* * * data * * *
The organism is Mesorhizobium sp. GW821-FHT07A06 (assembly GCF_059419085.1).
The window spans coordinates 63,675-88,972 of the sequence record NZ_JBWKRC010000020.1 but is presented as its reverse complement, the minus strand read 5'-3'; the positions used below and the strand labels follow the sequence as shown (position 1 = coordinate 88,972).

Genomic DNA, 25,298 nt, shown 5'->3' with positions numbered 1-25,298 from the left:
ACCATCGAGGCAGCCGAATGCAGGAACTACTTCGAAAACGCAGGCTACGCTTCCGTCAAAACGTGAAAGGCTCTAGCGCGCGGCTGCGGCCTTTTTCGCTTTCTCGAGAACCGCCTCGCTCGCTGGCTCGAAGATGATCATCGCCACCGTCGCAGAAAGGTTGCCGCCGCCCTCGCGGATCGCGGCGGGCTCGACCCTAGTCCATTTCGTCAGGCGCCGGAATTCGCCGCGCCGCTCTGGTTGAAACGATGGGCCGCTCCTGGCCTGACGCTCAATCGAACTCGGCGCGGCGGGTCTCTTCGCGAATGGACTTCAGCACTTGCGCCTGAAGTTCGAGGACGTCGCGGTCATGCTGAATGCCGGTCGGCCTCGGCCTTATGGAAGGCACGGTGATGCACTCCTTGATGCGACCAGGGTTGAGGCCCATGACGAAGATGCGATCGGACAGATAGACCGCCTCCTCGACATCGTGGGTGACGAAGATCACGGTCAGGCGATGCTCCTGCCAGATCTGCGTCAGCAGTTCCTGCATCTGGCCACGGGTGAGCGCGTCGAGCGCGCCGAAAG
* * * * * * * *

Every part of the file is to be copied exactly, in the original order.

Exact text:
The organism is Mesorhizobium sp. GW821-FHT07A06 (assembly GCF_059419085.1).
The window spans coordinates 63,675-88,972 of the sequence record NZ_JBWKRC010000020.1 but is presented as its reverse complement, the minus strand read 5'-3'; the positions used below and the strand labels follow the sequence as shown (position 1 = coordinate 88,972).

Genomic DNA, 25,298 nt, shown 5'->3' with positions numbered 1-25,298 from the left:
ACCATCGAGGCAGCCGAATGCAGGAACTACTTCGAAAACGCAGGCTACGCTTCCGTCAAAACGTGAAAGGCTCTAGCGCGCGGCTGCGGCCTTTTTCGCTTTCTCGAGAACCGCCTCGCTCGCTGGCTCGAAGATGATCATCGCCACCGTCGCAGAAAGGTTGCCGCCGCCCTCGCGGATCGCGGCGGGCTCGACCCTAGTCCATTTCGTCAGGCGCCGGAATTCGCCGCGCCGCTCTGGTTGAAACGATGGGCCGCTCCTGGCCTGACGCTCAATCGAACTCGGCGCGGCGGGTCTCTTCGCGAATGGACTTCAGCACTTGCGCCTGAAGTTCGAGGACGTCGCGGTCATGCTGAATGCCGGTCGGCCTCGGCCTTATGGAAGGCACGGTGATGCACTCCTTGATGCGACCAGGGTTGAGGCCCATGACGAAGATGCGATCGGACAGATAGACCGCCTCCTCGACATCGTGGGTGACGAAGATCACGGTCAGGCGATGCTCCTGCCAGATCTGCGTCAGCAGTTCCTGCATCTGGCCACGGGTGAGCGCGTCGAGCGCGCCGAAAG